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									                                Fifth Biennial Policy Conference (25-26 March 2008)

     Whose outcomes – Government or the community? Towards more meaningful, informed
               and effective public consultation through deliberative democracy

                               Emanuel Kalafatelis, Partner, Research New Zealand


The topic I was given focuses on the processes Government agencies employ to consult with their
communities of interest in order to develop well-grounded policy. I assume this is either because
someone has made the observation that more agencies are consulting, more frequently, and/or
that people are seeking to be more engaged in the policy development process.

Of course, I only talk on this topic from my own personal perspective. It may be a relatively narrow
perspective, although I don’t think so because our organisation’s client base is dominated by
public sector organisations and in the 15 years or so that our company has been operating in
Wellington, I believe we’ve had more than enough opportunity to engage in public-consultation
style projects with our clients.

To begin with, I’d like to make two observations:

1.     First of all, I’m not necessarily sure that people are actively looking to be more engaged in
       public consultation processes, or that they have the means to do so.

2.     Secondly and based on my experience, the performance of the public sector in terms of public
       consultation is relatively mixed. However, public sector agencies could learn a lot from the
       market research industry about making their consultation processes more inclusive and
       representative and, therefore, more grounded.

Let me now take each one of these in turn.

Level 7, 45 Johnston St, PO Box 10 617, Wellington, New Zealand   P   04 499 3088   F   04 499 3414   E W
Are people really that interested in engaging in public consultation processes?

As I have stated, the short answer to this question is “I do not necessarily think so”!

Some people say that as a result of the recent changes to our political system, and MMP in
particular and the dual vote that we now all have, people have a greater opportunity to shape the
future. Technically, this might be true, but I don’t see any evidence of greater numbers of people
taking advantage of this and, by definition, actively participating and contributing in the public
consultation processes.

In fact, the evidence I have suggests that people are possibly either less engaged, disenfranchised
in the extreme by a system that they have little or no faith in, or they are continuing as they always
had, in the time-pressured world that we live in, to focus on themselves and their immediate family.

In fact, when we do our regular monthly polling on the issues or concerns that New Zealanders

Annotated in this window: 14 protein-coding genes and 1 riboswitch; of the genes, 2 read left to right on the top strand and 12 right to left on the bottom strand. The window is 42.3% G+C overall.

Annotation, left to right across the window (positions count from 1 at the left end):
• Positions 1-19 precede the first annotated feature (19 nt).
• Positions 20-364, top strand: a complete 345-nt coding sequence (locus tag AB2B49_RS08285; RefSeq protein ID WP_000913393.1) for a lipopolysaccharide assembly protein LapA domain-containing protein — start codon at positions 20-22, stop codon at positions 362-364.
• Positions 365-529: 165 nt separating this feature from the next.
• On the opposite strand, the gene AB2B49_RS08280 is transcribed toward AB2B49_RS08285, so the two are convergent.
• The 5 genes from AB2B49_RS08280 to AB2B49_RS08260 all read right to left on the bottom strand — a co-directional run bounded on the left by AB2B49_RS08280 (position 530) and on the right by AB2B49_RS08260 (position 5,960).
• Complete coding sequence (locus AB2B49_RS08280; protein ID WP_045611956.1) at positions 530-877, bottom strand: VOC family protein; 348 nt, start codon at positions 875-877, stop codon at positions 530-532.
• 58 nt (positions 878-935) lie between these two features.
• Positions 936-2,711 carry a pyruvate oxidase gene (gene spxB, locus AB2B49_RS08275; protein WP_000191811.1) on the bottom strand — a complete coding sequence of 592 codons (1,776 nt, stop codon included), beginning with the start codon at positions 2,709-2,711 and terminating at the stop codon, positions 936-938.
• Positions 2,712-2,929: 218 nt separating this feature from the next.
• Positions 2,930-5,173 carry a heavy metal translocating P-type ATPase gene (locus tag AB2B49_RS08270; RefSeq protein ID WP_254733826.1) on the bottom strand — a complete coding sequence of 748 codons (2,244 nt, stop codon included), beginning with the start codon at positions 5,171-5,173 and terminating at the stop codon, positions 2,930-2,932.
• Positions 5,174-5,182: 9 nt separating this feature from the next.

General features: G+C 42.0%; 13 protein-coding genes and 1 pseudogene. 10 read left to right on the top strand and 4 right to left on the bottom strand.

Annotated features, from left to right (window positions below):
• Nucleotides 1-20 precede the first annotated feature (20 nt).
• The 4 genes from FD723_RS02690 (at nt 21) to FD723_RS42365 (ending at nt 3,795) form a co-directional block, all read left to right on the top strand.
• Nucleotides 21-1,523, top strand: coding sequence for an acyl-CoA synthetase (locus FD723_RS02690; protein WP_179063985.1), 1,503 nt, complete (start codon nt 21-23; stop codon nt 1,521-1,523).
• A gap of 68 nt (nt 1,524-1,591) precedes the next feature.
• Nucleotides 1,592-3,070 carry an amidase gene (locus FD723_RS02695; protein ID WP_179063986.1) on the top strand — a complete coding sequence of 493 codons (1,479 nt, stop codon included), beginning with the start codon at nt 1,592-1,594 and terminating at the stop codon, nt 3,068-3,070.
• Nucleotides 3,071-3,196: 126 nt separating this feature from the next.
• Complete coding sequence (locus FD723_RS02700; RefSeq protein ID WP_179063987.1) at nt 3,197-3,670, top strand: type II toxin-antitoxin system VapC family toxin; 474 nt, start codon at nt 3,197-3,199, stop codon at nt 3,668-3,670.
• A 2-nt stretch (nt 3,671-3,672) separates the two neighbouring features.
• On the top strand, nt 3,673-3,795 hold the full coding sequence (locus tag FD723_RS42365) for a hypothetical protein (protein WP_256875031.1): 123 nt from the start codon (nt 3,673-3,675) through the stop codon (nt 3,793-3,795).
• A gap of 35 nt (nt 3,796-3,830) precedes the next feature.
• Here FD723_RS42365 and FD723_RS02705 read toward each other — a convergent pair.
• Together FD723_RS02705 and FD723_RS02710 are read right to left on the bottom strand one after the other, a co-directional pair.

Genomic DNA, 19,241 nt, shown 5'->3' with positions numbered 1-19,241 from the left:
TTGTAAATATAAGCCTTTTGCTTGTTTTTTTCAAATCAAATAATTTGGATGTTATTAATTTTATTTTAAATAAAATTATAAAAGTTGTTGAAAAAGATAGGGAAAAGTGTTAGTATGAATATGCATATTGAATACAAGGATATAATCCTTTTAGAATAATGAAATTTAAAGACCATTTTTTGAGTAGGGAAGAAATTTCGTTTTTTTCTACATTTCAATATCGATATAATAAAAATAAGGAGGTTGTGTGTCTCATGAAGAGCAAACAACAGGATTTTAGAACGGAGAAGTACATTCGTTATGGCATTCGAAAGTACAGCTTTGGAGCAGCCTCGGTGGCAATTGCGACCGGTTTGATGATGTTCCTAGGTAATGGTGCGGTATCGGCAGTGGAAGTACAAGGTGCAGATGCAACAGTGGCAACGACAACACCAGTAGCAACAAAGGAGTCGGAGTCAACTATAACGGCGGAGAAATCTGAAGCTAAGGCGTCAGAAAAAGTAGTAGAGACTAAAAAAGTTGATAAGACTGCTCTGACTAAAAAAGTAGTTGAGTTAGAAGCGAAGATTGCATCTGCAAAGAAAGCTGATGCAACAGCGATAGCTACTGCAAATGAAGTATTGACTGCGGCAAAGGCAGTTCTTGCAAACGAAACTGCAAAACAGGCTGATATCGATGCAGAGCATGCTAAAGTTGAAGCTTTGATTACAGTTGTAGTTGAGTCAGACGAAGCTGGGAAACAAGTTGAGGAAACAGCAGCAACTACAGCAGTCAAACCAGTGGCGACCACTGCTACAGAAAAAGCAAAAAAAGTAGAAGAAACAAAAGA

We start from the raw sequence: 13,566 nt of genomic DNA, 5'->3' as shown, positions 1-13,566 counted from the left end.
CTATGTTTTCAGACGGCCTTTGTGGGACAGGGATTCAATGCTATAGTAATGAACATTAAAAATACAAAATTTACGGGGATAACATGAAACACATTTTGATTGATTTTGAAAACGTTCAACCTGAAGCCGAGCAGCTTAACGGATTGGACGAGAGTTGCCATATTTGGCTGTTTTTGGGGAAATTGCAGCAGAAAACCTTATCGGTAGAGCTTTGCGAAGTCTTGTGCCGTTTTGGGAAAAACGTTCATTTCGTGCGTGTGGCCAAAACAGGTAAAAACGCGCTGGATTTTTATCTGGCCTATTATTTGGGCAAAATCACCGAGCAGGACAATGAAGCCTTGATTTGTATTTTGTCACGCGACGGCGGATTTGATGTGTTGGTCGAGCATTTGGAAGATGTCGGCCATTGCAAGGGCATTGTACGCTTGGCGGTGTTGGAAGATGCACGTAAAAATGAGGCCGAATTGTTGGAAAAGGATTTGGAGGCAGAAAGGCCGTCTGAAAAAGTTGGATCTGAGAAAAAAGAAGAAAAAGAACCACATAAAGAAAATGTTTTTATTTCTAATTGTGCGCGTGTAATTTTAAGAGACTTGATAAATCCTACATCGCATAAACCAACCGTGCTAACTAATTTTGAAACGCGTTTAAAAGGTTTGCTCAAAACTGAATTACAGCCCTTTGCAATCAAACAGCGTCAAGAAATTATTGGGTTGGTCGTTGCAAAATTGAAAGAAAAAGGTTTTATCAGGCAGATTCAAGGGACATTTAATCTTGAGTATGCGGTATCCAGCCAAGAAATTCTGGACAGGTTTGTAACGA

have, we find that the most frequently mentioned issues are those that are the closest and dearest
to their hearts: the education of their children and their general health.

In comparison, issues of a more worldly, or even national importance, are more likely than not to
be significantly down the list.

So what I am really saying is that, unless an issue is truly riveting and close to the heart, the
average New Zealander will not be engaged or remotely interested in making a submission in a
public consultation process. As an example, some of the consultation processes aimed at the
general public in which we have been peripherally involved in recent years, have returned no more
than 100 to 200 submissions! Therefore, depending on your subject topic, this means that if you
genuinely want the public’s feedback and input, you may have to work very hard to get it.

With this number of submissions in mind, there is a further and potentially more important issue to
consider, relating to the methodologies that are being used to enable people to become engaged
and make a contribution. For the most part, to be engaged and make a contribution, people feel
they need to be knowledgeable about the topic in question and secondly, be prepared to write
(often using a template that has been prepared for them to use for this purpose).

We know that these two things are a turn-off for many people. In fact, some people would prefer to
be invited to talk in community meetings or hui for example. But, once again, there is an issue here
in that the time and place of these meetings do not necessarily suit everyone, so these tend to be
exclusive rather than inclusive. Plus, in the meetings I have attended, it’s only the vocal minority
that appear to be heard.

Furthermore, all of this assumes that appropriate methodologies have been used to promote the
consultations. Placing advertisements in newspapers, and particularly in the classified sections,
while cost-effective, will most probably not make everyone who has a worthwhile submission to
make, aware of the fact that there is a consultation process. Similarly, placing an advertisement on
your website assumes that everyone is regularly visiting your site.

Research New Zealand |      26 March 2008                                                      2
Of real concern, is what the research is telling us about who is not being engaged and encouraged
to become involved in these consultation processes. There is clear evidence to suggest that the
less interested in participating and contributing (for possibly quite different reasons) are:

    The young (i.e. under 25), who are of course our future, and

    Those groups who are sometimes described as ‘priority groups’ by public sector agencies, by
    virtue of their health, education and/or socio-economic status - which is quite ironic, given the
    fact that these are the very groups that public policy is often trying to deliver essential services

In fact, the evidence suggests that the extent to which these groups are participating and
contributing is trending downwards. Time and time again, they tell us that they feel:

    Their opinion doesn’t count.

    Nobody listens to them.

    And, if they do, they do so in a condescending and ‘we know better’ way.